The Pilots became a major league expansion team in 1969, and Bouton's diary, Ball Four (edited by Shecter), described the events of that season. Throughout, Bouton struggles to pitch with the knuckleball effectively, and records his experiences with an expansion team that would never gain a foothold in Seattle and would relocate the following year. Bouton commented upon unsympathetic coaches (particularly manager Joe Schultz and pitching coach Sal Maglie), being sent to the minors for a stint, and being traded late in the season to the Houston Astros, and the disruptions to his personal life that all these moves entailed. In contrast to the usual baseball books of the time - ghostwritten accounts of a championship season by star athletes - Bouton's tale was of a marginal player who was literally hanging on to his career by his fingertips. (The only previous book similar in tone to Bouton's was Jim Brosnan's The Long Season, perhaps not coincidentally penned by another relief pitcher who spent a lot of time sitting around.)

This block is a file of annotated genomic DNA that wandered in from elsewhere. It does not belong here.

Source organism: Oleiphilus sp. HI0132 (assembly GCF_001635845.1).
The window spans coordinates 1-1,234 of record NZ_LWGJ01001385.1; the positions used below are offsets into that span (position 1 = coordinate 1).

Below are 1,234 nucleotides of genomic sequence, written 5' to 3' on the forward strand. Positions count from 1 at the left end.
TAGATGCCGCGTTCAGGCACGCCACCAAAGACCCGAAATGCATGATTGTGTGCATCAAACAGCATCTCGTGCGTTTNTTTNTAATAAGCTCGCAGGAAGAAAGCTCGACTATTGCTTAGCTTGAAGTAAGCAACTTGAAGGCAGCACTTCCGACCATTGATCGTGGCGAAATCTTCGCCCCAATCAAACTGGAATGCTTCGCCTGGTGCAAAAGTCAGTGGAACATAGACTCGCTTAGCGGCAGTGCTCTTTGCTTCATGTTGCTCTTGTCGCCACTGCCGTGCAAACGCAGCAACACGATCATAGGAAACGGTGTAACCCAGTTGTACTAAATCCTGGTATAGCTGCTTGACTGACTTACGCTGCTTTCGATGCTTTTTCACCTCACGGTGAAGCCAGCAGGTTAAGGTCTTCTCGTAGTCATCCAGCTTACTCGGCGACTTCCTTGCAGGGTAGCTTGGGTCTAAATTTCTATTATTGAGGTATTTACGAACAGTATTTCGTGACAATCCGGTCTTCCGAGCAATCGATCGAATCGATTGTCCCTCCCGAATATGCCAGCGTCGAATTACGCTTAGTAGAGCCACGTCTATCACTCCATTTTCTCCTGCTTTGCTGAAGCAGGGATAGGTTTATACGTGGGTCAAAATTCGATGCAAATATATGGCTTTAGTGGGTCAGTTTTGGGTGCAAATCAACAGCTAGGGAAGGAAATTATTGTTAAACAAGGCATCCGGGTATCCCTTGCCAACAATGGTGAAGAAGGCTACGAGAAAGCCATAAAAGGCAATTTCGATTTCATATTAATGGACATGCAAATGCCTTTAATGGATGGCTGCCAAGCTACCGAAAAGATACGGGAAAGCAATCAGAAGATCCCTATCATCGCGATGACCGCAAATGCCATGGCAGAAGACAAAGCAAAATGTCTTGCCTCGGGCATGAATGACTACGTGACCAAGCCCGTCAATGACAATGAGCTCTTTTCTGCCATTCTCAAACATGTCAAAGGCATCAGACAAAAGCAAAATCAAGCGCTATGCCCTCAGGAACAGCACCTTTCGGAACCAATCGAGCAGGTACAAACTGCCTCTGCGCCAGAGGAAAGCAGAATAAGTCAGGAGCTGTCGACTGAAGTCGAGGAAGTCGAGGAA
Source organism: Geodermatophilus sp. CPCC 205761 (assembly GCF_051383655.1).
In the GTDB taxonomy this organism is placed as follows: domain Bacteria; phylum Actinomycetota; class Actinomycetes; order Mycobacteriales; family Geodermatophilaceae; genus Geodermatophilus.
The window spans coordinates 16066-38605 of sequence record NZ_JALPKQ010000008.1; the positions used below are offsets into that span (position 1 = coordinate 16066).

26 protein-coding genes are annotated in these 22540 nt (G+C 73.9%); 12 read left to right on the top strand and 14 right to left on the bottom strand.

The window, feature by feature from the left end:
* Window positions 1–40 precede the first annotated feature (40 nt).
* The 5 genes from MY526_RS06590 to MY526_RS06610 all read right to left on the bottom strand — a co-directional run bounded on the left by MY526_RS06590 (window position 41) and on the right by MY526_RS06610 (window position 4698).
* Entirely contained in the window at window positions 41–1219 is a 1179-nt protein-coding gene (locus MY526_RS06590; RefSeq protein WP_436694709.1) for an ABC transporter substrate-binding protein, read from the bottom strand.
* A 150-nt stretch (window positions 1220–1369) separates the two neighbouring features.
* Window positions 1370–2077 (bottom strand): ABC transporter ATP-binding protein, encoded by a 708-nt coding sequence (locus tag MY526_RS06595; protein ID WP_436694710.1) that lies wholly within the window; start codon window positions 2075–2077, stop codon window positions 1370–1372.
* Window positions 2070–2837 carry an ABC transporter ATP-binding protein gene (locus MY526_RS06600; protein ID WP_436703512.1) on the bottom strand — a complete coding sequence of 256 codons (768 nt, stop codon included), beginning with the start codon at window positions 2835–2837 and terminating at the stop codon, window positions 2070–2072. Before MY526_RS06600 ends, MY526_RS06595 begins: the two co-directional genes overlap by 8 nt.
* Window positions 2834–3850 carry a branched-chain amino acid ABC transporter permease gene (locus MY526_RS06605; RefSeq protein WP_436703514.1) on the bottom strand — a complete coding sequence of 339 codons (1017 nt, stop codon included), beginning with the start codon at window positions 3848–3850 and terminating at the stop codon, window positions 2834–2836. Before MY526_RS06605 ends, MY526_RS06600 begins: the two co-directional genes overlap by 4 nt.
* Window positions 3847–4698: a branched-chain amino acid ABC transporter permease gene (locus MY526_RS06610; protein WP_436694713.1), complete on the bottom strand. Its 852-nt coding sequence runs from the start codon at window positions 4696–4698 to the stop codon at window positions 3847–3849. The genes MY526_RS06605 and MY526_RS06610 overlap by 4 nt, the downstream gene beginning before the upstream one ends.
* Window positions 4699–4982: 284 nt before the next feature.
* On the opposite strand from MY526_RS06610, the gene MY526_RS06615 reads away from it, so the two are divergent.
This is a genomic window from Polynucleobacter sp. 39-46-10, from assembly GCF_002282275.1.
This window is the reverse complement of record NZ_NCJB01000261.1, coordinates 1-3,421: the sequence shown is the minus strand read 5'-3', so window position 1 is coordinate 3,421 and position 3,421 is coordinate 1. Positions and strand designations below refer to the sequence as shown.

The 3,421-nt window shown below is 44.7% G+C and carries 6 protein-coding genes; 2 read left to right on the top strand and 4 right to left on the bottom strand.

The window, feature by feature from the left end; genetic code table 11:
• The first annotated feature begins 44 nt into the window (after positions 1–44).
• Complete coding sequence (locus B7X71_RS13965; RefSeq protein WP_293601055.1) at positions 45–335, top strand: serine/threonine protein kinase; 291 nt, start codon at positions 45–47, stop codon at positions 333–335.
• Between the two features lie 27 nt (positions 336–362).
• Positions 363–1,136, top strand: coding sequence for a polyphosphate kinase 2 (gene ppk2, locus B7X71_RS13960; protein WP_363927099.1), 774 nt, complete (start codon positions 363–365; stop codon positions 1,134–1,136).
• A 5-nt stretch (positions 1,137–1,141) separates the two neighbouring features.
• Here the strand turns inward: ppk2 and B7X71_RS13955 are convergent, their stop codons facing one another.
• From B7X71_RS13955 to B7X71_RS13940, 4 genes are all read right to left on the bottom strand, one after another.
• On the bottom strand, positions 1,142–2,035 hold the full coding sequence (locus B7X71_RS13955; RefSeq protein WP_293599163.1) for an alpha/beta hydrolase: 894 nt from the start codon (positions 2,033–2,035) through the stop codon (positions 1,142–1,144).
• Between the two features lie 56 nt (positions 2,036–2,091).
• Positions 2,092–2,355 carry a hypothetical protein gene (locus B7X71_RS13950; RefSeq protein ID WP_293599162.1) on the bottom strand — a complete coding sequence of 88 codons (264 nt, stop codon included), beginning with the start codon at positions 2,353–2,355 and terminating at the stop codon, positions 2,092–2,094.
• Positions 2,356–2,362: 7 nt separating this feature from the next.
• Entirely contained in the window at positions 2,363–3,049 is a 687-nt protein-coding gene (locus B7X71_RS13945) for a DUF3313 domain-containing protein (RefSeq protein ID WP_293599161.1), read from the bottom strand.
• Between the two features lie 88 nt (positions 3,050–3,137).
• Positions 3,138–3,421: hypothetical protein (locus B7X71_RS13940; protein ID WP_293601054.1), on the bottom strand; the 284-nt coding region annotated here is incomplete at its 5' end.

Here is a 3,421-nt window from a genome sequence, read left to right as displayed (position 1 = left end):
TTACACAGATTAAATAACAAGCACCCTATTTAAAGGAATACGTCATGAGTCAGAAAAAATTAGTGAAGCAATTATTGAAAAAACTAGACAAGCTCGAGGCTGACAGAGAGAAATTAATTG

Ball Four broke many taboos because of its explicit depiction of life in baseball. While it contained numerous amusing and unflattering stories, it also revealed for the first time the drinking habits of Mickey Mantle and his Yankee teammates, which had been kept out of the press. Bouton also described the drug use and womanizing rampant among major-league baseball players. Baseball commissioner Bowie Kuhn called the book "detrimental to baseball." The book made him unpopular with many other baseball players and coaches, who felt he had betrayed their trust and breached the long-standing rule that what happens in the clubhouse stays in the clubhouse. Many old school sportswriters also denounced him, with Dick Young particularly vociferous, calling Bouton and Shecter "social lepers". Bouton described the fallout from Ball Four and his ensuing battles with Kuhn and others the following year in another diary, entitled I'm Glad You Didn't Take It Personally.